Sure enough, each episode of Flash Gordon began with the introductory ‘crawl’ which Lucas pinched wholesale for his own film opening, and the accompanying music was ‘classical’ - a particularly heroic excerpt from Franz Liszt’s Les Preludes.

('Flash Gordon' begins at around 2:40).

When Dino de Laurentiis announced his Flash Gordon ‘remake’ shortly afterwards, I assumed Liszt would be joining Flash, Dale and Zarkov on the big screen; Les Preludes was the Flash theme, after all.

But whatever else the eventual film achieved (I remember disliking it at the time but have since well and truly joined the delirious party which I initially failed to realise this camp extravaganza is) that assumption was altered forever. Flash’s Theme is, now and always, the pounding bass rhythm, a lightning bolt sound effect accompanying the exclamation ‘Flash! Ah-ahhh…’ and Brian Blessed booming “Gordon’s Alive?!”

Queen’s first (and arguably only) movie soundtrack elevated de Laurentiis’s gaudy space pantomime to cultural icon status. The album is a riot of intentionally hilarious dialogue, retro sound effects (boasting a fully-fledged laser battle punctuated by Mr Blessed bellowing with murderous glee, including the prophetic line “Who wants to live forever?”) and towering, baroque instrumentals (only two tracks feature lyrics).

Perhaps because the chart-topping single and album contain so many easily-repeatable snatches of dialogue, an element of ‘audience participation’ has crept in, ensuring lasting popularity amongst we ‘pathetic earthlings’. But for every ‘Hail Flash; saviour of the universe’ there is a rich and evocative refrain, or an action score of pure electronic adrenaline.

Several years later, another fantasy film co-starring a James Bond was also elevated by music from Queen. But whereas Flash Gordon had all the publicity and hype which was de Laurentiis’s stock-in-trade behind it, Highlander snuck into cinemas in 1987.

Friends and I loved it at first sight, even if the rest of the world was slow to catch on – but, contrary to popular belief , Queen didn’t actually produce the soundtrack to Highlander.  The soundtrack is credited to composer Michael Kamen, and Queen only contributed songs – great songs.  It’s a kind of Magic became the unofficial Highlander theme, and the achingly beautiful Who wants to live forever? completely transcended it’s origin as a last minute addition to a film soundtrack (and a line shouted by Brian Blessed in a gold helmet and wings).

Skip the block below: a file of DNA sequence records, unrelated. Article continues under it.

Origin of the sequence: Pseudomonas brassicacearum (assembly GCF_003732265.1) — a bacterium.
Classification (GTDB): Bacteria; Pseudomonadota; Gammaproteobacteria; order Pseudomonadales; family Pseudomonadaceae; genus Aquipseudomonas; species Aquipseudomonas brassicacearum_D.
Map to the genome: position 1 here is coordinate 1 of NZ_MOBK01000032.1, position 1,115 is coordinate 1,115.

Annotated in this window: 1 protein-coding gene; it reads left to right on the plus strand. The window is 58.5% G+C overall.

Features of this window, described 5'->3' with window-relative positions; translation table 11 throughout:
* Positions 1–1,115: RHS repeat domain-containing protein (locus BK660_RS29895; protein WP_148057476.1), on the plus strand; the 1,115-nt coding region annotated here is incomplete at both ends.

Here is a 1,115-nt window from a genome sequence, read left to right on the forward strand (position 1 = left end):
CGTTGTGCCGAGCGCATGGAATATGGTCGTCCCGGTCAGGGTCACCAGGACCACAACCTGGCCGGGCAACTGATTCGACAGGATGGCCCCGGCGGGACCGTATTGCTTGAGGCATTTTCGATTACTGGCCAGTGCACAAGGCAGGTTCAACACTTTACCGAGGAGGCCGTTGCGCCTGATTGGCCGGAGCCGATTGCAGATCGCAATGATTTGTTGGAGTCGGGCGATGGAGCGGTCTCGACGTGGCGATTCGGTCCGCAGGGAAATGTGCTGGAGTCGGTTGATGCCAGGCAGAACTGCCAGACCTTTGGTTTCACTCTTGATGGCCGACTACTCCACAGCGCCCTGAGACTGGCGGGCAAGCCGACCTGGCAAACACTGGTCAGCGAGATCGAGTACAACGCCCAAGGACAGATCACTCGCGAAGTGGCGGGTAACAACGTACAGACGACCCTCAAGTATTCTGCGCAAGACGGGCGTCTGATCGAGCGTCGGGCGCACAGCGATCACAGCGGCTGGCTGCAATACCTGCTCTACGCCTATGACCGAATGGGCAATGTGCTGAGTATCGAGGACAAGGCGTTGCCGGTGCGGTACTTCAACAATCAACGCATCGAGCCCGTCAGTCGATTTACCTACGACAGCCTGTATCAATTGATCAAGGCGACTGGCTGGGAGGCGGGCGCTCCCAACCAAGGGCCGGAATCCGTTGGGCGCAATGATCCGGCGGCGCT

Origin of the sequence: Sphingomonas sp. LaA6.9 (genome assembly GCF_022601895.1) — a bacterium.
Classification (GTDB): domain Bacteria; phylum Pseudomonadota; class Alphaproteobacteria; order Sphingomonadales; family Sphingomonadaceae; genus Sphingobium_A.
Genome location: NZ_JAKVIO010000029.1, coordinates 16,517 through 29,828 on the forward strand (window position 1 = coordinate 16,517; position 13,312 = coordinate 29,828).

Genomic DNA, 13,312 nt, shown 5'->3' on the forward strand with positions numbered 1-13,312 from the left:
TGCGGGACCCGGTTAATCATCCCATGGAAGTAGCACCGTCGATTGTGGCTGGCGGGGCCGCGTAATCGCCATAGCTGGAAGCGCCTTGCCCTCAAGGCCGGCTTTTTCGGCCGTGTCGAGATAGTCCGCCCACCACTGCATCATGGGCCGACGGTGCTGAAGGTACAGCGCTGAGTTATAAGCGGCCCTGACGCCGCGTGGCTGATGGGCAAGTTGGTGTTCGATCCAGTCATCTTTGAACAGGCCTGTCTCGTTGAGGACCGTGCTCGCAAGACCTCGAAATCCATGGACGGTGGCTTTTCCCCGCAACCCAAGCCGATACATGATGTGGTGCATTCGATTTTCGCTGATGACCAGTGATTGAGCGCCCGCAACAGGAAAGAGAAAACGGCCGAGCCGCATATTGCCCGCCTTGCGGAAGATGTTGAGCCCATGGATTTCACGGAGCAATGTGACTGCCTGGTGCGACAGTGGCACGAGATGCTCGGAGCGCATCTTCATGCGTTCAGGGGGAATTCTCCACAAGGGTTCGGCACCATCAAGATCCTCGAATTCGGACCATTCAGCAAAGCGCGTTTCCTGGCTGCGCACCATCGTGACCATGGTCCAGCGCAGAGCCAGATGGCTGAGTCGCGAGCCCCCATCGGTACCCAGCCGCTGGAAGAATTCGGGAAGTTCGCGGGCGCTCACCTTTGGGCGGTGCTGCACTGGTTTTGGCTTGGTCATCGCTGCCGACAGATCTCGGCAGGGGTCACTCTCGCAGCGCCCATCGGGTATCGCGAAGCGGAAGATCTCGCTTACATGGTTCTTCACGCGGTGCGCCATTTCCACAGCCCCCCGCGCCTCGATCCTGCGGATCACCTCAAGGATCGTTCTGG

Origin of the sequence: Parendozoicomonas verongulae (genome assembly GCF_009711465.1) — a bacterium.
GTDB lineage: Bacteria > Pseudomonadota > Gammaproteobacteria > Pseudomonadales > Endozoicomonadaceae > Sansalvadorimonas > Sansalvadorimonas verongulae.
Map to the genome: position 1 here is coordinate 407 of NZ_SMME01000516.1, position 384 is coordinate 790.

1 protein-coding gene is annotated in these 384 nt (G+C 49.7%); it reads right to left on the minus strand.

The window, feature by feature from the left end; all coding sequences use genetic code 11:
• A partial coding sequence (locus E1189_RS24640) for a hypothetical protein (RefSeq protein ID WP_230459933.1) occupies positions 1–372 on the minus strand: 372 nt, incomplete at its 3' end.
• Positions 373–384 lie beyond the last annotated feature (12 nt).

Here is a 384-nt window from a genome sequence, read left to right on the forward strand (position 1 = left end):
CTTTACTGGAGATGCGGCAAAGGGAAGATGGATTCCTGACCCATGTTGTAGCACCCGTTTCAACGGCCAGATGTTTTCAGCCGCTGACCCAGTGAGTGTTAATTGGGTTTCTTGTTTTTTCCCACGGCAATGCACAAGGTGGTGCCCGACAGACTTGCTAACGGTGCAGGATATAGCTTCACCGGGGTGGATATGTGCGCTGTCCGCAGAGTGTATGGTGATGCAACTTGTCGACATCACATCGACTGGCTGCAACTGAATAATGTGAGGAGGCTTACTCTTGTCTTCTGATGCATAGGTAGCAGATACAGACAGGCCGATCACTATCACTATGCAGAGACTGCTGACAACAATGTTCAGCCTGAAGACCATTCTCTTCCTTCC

It's long, but worth it to see Mercury perform live,
and hear the now poignant remark he makes at the beginning.

Like Flash Gordon, Queen’s contribution to Highlander has surpassed the film the music was written for and taken on a life of its own. In the absence of an official soundtrack release, Queen released their songs for Highlander on the album A Kind of magic. Freddie Mercury’s typically barnstorming rendition of New York, New York sadly doesn’t feature, and the single Hammer to fall, also heard in the film, was from an earlier album The Works.
Connor MacLeod himself: French actor Christopher Lambert, has cited Queen’s music as a major factor in convincing him to take the role.
Queen’s enhancement of movie viewing experiences doesn’t end here. Since FM in 1978 (see here: http://fasmatodea.blogspot.co.nz/2013/12/stardust-memories.html), the ‘stamp-stamp-clap’ of We will Rock you has appeared on no less than eight film soundtracks, a total shared by We are the Champions (first heard in Revenge of the Nerds, 1984) and Under Pressure (most memorably in Grosse Pointe Blank, 1997).
There might never have been a better musically-choreographed scene than the use of Don’t stop me now in Shaun of the Dead (2004), where a jammed jukebox and some misappropriated pool cues make a zombie sorry he ever returned from the dead.

Often their songs are covered - Brittany Murphy’s exuberant rendition of Somebody to Love in Happy Feet, (2006) succeeds by sounding so completely different to Queen. But perhaps the ultimate Queen ‘cover’, (OK, ‘sing-along’) and most memorable use of their song in a film, ever, must go to Wayne, Garth and their most-excellent friends:

Saturday, 12 April 2014


Think you’ve had a hard day?  This book might just give you a new sense of perspective…

Unbroken is that rare species of book which, if it had been a work of fiction rather than a biography, would quickly be dismissed as utterly unbelievable.
Louis Zamperini, an American WWII airman and Berlin Olympic athlete, is simultaneously one of the most, and least, fortunate men in human history. Somehow surviving the lethal indifference of nature as a castaway, and then the repugnant excesses of human sadism as a captive, Zamperini found a superhuman ability to endure even while his torture and disease wracked body continued to deteriorate under unimaginable hardship. This is the story of an extraordinary man finding himself circumstances which tragically were all too ordinary for thousands of prisoners of Japan, and does not make for easy reading.

Zamperini (left) finishes his record-breaking final lap at the Berlin Olympics.
Growing up in California, Zamperini discovered a gift for running which not only pulled him back from a life of delinquency (which taught him how to make a quick getaway) but eventually saw him represent his country at the 1936 Berlin Olympic Games, meeting Adolf Hitler after finishing the final lap of his 5000m event in an unprecedented 56 seconds.  Many believed Zamperini had the ability to become the first sub-four minute mile runner in history until, like so many others, his aspirations were sidetracked by the outbreak of war.